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ACCC Undertakings Allow Back In Motion Franchisees To Be Back In Motion

10 December 2020

The Australian Competition & Consumer Commission 'ACCC' has yet again 'promoted competition, fair trading and regulating national infrastructure for the benefits of all Australians' as per their mandate.  In this particular instance, the ACCC are enforcing the Franchising Code of Conduct and as Franchise Lawyers we find these decisions fascinating.  For those of you not aware of the laws governing franchising in Australia, the Franchising Code is found within the Competition and Consumer Act 2010 titled the Competition and Consumer (Industry Codes-Franchising) Regulation 2014. Here at IP Partnership, it is one of our Bibles.

Back in Motion Physiotherapy Pty Ltd was founded by Jason and Paulina Smith in 1999.  Starting with a home office, they have now expanded to one of Australia's largest physiotherapy franchises. Back In Motion were recently in the ACCC spotlight as a result of Restraint of Trade Clauses in their Franchise Agreements.

It is standard for Franchise Agreements to contain restraint of trade provisions (sometimes referred to as non-compete clauses).  A restraint of trade clause essentially prevents someone from operating a similar business (or dealing with clients of the business) during a specified term within a specified area.  The area of the restraint and the term of the restraint will vary from contract to contract there is really no such thing as a 'usual restraint clause'.

In terms of contract drafting, often lawyers will use what is referred to as "cascading clauses" for Restraint provisions. This is to ensure if a court deems a restraint of trade clause to be unreasonable, there are numerous other clauses for a party to rely on. For example, the period of restraint may be set out in a number of subclauses; starting at 5 years, and the next subclause being 4 years and so on and so on. In this way, if the Restraint is tested by the Courts and clauses are struck out because they are deemed 'unreasonable' it permits to the Franchisor to rely on Clauses the Courts have not struck out of the contract.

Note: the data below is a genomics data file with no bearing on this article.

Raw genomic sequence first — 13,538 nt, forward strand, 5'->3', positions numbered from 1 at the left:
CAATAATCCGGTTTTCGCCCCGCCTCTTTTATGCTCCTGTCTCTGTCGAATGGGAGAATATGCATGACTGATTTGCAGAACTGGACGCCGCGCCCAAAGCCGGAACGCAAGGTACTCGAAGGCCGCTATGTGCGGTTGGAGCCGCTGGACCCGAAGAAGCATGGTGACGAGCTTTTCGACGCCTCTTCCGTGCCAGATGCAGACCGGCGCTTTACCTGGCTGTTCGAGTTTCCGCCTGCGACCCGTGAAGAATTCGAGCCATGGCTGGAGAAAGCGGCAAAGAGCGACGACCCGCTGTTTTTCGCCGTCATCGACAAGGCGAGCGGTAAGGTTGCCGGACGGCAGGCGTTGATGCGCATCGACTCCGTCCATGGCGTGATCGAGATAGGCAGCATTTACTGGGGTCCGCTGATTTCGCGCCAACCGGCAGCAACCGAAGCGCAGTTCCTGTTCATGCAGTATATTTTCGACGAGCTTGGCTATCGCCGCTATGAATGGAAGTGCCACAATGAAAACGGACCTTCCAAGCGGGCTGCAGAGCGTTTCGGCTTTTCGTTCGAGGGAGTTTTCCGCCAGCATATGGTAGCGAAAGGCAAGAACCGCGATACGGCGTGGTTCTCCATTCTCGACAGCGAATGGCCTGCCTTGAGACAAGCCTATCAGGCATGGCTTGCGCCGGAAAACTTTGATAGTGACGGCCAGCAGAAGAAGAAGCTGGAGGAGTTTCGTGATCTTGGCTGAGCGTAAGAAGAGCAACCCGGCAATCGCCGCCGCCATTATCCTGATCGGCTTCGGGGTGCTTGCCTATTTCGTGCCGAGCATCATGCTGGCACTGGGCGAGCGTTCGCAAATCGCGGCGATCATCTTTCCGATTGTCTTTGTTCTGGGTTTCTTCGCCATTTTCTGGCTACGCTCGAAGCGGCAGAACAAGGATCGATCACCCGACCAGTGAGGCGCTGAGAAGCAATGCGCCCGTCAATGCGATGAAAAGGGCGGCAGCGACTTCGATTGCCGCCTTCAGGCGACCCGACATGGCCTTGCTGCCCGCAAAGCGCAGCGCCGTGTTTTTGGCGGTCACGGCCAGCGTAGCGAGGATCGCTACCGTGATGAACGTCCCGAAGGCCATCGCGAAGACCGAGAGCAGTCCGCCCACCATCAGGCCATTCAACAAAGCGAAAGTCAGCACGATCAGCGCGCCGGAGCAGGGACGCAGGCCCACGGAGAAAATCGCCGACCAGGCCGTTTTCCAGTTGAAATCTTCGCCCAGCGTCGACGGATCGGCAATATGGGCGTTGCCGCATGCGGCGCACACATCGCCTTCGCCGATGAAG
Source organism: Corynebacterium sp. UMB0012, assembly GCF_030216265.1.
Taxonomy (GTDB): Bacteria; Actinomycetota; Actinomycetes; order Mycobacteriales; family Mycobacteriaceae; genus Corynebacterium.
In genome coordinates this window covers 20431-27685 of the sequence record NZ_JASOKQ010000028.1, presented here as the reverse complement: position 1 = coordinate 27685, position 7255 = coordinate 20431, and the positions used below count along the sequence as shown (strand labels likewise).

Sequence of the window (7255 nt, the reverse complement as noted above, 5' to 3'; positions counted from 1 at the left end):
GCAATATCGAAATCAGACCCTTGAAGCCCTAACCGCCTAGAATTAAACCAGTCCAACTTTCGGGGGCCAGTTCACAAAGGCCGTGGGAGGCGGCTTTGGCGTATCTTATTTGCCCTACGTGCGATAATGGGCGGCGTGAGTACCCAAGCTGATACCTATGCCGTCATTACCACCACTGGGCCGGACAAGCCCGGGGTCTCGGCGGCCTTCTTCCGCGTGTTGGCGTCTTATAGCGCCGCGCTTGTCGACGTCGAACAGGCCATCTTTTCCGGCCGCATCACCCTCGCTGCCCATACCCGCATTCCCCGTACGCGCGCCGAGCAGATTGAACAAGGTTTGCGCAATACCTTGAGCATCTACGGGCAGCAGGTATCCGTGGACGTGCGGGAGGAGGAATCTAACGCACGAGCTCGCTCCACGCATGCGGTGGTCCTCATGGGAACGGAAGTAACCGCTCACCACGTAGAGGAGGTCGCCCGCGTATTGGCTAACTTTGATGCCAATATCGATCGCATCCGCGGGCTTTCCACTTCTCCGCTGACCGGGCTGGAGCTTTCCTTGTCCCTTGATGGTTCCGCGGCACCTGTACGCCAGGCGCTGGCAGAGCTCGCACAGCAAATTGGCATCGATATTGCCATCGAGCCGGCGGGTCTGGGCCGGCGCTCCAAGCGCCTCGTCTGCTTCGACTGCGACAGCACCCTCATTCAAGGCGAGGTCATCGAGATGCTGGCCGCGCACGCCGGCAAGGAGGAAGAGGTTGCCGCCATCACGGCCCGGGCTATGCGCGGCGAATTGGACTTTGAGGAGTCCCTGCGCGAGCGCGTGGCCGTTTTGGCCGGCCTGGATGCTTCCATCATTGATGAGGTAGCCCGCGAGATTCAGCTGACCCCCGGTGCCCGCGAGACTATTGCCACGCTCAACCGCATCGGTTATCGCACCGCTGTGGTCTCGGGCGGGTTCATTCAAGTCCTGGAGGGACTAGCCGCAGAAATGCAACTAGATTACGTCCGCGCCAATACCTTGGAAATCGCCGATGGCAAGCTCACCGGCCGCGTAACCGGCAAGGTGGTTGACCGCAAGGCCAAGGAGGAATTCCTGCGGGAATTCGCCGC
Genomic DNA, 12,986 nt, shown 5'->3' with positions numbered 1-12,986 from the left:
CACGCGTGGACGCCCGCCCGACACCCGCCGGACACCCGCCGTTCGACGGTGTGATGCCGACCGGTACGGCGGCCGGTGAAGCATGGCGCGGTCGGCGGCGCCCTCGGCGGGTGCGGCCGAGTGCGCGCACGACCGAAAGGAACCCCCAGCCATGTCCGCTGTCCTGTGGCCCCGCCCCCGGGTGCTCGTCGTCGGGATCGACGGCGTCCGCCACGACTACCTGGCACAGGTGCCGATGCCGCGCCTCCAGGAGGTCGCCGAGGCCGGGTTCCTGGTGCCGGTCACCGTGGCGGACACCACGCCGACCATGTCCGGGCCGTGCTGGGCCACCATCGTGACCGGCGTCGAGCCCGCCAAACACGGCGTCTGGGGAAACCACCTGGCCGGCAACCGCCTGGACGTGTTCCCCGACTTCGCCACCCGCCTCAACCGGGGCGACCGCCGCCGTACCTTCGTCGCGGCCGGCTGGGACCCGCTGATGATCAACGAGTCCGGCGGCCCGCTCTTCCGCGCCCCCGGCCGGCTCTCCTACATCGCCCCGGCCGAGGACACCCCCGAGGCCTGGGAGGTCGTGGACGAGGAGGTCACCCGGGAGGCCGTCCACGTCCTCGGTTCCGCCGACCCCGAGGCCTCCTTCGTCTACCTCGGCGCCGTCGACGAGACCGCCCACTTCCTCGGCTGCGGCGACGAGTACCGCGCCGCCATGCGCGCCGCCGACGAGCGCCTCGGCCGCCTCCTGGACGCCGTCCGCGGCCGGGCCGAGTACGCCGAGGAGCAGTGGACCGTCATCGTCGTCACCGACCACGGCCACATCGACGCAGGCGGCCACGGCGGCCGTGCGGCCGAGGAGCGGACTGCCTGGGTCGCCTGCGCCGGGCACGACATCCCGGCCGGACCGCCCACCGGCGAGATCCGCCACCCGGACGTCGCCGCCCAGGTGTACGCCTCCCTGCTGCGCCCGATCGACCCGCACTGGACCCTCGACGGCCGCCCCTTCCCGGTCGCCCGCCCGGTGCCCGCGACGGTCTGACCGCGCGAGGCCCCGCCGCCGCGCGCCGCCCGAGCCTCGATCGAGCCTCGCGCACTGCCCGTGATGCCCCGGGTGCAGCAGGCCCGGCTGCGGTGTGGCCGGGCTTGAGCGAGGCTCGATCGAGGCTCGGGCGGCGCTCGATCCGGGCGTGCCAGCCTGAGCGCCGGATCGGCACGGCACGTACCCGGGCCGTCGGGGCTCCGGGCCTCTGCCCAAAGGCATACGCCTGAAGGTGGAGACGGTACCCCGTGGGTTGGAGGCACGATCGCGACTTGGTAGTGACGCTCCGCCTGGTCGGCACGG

In terms of the Back in Motion Franchise System. The ACCC alleged concerns that the restraint of trade clauses in their Franchise Agreement to be unfair.  The restraint of trade provisions in the Franchise Agreements attempted to prevent a franchisee from operating a competing physiotherapy practice within 10 kilometres of any other Back in Motion franchisee for a period of 12 months after the end of the franchise agreement.   

The issue for Back in Motion is that there are a number of Back In Motion Franchisees all over Australia.  So for a physio who had decided to operate a business as a Back in Motion Franchisee, it would be extremely difficult to earn an income in Australia for 12 months after the expiration or termination of a Franchise Agreement as a physio. 

In the Franchise Agreement, Back In Motion had included Clauses which permitted Franchisees to be released from the restraint of Trade clauses if the Franchisee paid a high fee to the Franchisor.  The fee, according to the ACCC, was 'equal to four times a Franchisee's annual royalty fees'. 

The ACCC suggested the Restraint provisions in the Back in Motion Franchise Agreements to be unfair pursuant to section 23 and 24 of the Australian Consumer Law. 

The Clauses impacted exiting franchisees by 'unfairly restricting their ability to practice in their field of qualification and experience'. 

Back in Motion 'admits that the ROT and BOF terms may be unfair within the meaning of sections 23 and 24 of the ACL' as per section 4.1(a) of the Undertaking.  Back in Motion provided undertakings that they will not enforce the Restraint of Trade terms in current franchise agreements and future franchise agreements will not contain unfair terms.  In our opinion it is a step in the right direction for the Franchise System in terms of finding the right balance between the interests of the franchisor, namely protecting the intellectual property and valuable business system and the interest of franchisees, being the ability to earn an income for themselves and their families as physios in the event the Franchise Agreement comes to an end. 

This blog is not legal advice.  If you have concerns about restraint of trade clauses or a franchise agreement generally, please contact our office and speak with one our solicitors.  IP Partnership is a boutique commercial law firm that focuses on Intellectual Property Law and Franchise law. We have reviewed hundreds of Franchise Agreements for Franchise Systems varying from physiotherapy Franchise systems to sandwich shops and real estate agencies.

It is exciting to start a new business and sign a Franchise Agreement however it is imperative to get independent legal advice from a firm that understands the commercial aspects of the industry prior to signing the Franchise Agreement.


(Current as at 10 December 2020)

Eric Yarascavitch